The Metal Magic Research Homunculus has high-tier, natural voicing. It’s fairly neutral, with every range balanced against the others. Yet it’s not a slave to a flat curve. To achieve a full, organic sound, Homunculus is willing to play with the formula. As a result, you get a spacious, airy monitor with enough warmth to feel just right.
If you were over worried about the electrostatic-powered upper register, I have good news for you. The treble is buttery smooth, oh so airy, and utterly without offense. There is no coldness or sharp spikes. Warmth blendes together with great extension and atmosphere. The highs feel huge, effortless, and relaxing.
Vocals are… well, perfection. Honestly, I can’t think of any way for them to be better for my tastes. Firstly, they are nice and large on the stage. There is more of that smoothness and warmth here, but not so much to hinder agility or effervescence. Indeed, they have a lively, playful sweetness about them. And yet, for all this, the vocals are soothing, like every aspect of Homunculus.
The great paradox of these in-ears are how relaxing an experience they are, yet how quick, detailed, and textured they can be. Instruments are rendered with such precision and vitality you’d expect to find only in exciting profiles. But to my ears, Homunculus is a laidback ordeal. Just a highly capable one.
Bass is full and compelling, yet always respectful of the other regions. There is awesome rumble, frightful slam, and rich tonal color. You get the sense this driver can be pushed to some delightful extremes. The lows extend deep and are capable of elegant textural effects throughout the whole range. While the tuning is more on the neutral side, I think many bassheads will be pleasantly surprised by just how gratifying these lows can be.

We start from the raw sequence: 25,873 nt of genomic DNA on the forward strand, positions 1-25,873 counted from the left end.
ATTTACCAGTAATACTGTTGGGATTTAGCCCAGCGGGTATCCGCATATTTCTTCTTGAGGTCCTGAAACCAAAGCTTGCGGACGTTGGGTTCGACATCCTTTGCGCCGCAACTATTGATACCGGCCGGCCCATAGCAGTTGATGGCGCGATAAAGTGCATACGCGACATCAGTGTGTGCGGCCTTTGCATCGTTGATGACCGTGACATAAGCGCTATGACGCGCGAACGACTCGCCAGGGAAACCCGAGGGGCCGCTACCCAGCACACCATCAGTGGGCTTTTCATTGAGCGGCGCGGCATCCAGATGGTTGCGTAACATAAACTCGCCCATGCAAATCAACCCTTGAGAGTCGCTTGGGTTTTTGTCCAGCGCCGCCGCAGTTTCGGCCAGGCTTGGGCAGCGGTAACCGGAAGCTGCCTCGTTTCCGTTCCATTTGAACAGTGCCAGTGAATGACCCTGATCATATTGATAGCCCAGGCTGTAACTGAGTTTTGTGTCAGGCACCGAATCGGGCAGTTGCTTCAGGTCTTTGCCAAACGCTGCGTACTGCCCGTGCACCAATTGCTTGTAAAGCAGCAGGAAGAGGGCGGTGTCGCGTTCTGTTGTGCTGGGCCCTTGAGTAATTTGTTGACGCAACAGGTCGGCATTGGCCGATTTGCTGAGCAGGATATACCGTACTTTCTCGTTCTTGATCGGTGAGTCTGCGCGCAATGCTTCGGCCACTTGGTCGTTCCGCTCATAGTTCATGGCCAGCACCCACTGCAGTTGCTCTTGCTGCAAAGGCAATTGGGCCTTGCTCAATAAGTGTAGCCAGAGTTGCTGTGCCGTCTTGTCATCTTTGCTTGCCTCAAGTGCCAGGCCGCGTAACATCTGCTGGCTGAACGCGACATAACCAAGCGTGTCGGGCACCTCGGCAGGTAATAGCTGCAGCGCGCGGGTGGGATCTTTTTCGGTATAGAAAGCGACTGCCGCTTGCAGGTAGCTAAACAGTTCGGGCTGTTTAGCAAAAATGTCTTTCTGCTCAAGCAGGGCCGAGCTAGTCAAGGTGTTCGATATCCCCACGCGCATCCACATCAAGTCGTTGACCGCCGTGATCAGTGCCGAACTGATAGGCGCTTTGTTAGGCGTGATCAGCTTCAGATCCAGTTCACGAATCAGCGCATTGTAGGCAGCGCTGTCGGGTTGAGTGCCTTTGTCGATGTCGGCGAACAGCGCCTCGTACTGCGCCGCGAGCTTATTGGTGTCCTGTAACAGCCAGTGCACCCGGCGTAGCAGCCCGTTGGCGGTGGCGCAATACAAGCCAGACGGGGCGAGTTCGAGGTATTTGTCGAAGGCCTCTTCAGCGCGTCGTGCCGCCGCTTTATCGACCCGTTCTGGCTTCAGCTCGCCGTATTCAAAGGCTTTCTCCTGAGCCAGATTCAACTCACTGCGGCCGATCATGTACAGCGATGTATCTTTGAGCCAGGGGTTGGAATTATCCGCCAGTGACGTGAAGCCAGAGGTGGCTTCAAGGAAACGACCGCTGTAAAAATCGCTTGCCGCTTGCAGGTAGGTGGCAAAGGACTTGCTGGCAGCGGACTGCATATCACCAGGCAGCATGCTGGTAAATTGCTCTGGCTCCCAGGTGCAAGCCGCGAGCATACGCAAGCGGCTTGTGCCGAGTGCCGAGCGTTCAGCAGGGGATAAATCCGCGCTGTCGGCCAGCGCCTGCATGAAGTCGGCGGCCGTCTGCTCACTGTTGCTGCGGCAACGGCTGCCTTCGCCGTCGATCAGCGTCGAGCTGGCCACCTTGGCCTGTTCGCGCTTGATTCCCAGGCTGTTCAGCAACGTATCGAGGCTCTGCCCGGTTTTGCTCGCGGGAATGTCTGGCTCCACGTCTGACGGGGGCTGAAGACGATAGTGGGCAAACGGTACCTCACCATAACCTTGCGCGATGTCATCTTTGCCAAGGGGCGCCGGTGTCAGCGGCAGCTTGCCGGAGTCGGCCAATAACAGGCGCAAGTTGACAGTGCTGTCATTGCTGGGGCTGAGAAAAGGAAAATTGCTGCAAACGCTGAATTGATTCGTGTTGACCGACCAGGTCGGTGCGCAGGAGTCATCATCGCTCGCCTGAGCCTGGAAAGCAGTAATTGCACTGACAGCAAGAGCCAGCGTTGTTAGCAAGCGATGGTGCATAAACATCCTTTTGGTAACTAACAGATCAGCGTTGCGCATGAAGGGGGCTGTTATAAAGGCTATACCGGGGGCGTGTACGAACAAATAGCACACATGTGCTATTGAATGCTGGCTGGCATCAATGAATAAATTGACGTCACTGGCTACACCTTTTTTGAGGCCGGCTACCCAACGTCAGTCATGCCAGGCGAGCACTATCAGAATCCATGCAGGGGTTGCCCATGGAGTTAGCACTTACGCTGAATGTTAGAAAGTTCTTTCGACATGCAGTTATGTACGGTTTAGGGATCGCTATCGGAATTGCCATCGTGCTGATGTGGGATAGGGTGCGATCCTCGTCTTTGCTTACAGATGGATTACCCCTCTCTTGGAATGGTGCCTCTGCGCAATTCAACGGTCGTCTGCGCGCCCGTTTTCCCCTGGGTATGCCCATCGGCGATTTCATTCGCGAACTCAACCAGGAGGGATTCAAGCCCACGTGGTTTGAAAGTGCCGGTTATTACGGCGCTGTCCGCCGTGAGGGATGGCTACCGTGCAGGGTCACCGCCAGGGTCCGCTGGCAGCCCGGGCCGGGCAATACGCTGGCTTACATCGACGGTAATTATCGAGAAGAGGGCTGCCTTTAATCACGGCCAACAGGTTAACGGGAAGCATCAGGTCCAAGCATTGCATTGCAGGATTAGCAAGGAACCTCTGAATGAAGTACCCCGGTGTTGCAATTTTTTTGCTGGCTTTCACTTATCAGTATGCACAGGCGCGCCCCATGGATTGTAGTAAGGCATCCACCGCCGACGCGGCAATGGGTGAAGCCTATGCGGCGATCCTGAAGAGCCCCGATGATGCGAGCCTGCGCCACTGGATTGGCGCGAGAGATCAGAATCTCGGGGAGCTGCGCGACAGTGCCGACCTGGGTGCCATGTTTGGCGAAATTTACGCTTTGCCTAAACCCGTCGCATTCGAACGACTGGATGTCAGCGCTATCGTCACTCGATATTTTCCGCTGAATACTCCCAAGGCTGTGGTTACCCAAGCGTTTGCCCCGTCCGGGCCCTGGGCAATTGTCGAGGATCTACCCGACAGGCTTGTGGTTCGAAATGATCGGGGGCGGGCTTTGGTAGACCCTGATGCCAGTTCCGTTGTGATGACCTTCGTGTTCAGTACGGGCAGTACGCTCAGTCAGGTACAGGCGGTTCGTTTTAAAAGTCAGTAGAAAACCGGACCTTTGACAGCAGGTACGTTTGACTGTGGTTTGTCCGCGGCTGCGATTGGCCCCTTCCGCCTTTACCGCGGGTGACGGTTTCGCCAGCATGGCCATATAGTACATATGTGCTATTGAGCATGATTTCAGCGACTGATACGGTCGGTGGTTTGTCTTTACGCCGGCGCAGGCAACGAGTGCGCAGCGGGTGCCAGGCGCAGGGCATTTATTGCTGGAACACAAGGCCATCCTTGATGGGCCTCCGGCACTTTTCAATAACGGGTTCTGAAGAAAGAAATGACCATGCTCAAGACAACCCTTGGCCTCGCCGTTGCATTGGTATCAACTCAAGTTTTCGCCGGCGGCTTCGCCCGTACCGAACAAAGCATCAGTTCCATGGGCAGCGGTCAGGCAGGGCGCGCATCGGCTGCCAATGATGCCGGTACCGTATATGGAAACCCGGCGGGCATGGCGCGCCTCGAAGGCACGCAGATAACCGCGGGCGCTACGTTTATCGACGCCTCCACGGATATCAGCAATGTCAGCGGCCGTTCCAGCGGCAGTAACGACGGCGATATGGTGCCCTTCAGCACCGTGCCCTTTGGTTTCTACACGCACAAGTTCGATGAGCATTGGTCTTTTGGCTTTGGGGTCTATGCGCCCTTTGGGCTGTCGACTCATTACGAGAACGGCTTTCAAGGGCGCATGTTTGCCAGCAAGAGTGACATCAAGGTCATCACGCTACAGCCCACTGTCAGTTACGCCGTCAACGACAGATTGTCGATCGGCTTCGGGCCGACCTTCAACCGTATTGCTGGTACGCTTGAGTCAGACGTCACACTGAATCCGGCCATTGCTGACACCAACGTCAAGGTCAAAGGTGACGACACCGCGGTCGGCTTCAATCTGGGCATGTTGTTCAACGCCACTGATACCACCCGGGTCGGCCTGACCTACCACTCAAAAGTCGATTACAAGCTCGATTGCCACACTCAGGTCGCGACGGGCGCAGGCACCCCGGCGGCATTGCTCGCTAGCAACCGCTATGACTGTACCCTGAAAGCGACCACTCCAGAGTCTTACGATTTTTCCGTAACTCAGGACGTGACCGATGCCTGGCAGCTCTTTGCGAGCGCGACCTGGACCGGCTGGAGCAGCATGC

The soundstage is enormous, and easily one of the biggest. It presents cube-like, with perhaps a little extra width for good measure. Imaging is extremely accurate. Element separation is excellent, though not quite the best I’ve heard. Likewise, resolution is absolutely noteworthy, but not industry leading. In other words, the technical ability is strong enough to satisfy practically anyone. You certainly don’t perceive any legitimate lack.
DITA The Dream XLS ($2,299, Review HERE) is exactly what I would look for in an upgrade to Homunculus. They share much in tonality, yet The Dream an even cleaner, more neutral render. It has the greater transparency, sharper resolution, with a finer degree of detailing. Homunculus, on the other hand, has more bass, which can be nice, as it adds extra warmth to the mix. But as DITA does not want for bass, it’s rather a moot point. Of the two, The Dream XLS is my choice, but you really pay for that slight upgrade. If your budget simply can’t take the abuse, Homunculus is an easy compromise.
The DUNU DK-3001 Pro ($469, Review HERE) is another excellent comparison, for it sits alongside the other two, matching them in tone and character in more ways than not. If DITA The Dream XLS is an upgrade to Homunculus, the DK3K1Pro is a downgrade. But not as severe as you might think, given the price difference. It possesses a slight brightness to the treble, probably due to a peak somewhere in the 2k-4k region, but it’s not a deal breaker. It’s gentle enough for most listeners. This has the effect of making the highs less natural sounding as the other two. Besides that, DUNU created something wonderful here. It’s not far behind Homunculus in clarity, transparency, detailing, soundstage, or resolution. Homunculus is better, however, in more or less everything… just not by much. This should make DUNU a temping purchase to anyone who likes this signature.